Careers in criminal justice are challenging and rewarding. The criminal justice system employs nearly two million people across the nation and is made up of multiple aspects. These aspects include law enforcement, corrections, the court system, probation and parole.
A degree in police studies can help you start or advance your career in law enforcement or related fields. Career opportunities include, but are not limited to:
- Police officer
- School resource officer
- Special agent
- Policy analyst
- Victims’ advocate
The United States Bureau of Labor Statistics* (BLS) estimates that the number of individuals employed in policing and related fields will see an increase through 2024.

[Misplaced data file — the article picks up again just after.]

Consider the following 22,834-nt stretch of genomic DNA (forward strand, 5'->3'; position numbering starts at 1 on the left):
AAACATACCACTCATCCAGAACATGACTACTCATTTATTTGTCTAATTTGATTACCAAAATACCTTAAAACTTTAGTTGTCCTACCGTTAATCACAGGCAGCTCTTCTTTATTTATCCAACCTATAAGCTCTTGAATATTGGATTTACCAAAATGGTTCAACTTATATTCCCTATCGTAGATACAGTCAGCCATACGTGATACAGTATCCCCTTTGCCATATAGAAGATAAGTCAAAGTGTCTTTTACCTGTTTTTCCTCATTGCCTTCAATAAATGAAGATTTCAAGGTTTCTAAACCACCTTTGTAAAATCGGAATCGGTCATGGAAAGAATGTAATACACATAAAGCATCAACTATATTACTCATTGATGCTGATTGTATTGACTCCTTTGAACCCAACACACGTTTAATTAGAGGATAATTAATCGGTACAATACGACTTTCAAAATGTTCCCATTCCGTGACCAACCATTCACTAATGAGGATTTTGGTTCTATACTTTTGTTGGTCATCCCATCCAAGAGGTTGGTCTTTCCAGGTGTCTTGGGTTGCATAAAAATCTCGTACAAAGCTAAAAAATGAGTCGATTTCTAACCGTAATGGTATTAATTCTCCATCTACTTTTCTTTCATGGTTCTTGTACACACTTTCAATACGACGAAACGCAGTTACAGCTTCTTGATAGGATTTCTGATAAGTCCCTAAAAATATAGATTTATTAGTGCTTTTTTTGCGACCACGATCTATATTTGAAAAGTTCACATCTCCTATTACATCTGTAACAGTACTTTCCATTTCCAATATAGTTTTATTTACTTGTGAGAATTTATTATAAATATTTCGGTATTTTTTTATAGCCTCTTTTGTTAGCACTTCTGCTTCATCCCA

Competition is expected to increase for state and local positions and remain especially high for federal positions with organizations such as the U.S. Secret Service and the Federal Bureau of Investigation. Those with college degrees will set themselves apart.
Although education was not historically mandatory in the policing field, it has become increasingly necessary as perceptions about policing change, technology advances and more agencies implement college credit requirements.
Continuing education and training helps police officers, detectives, and special agents improve their job performance and their chances for advancement.
With additional education, graduates can pursue careers as judges, attorneys or social workers -- or even have second careers as professors.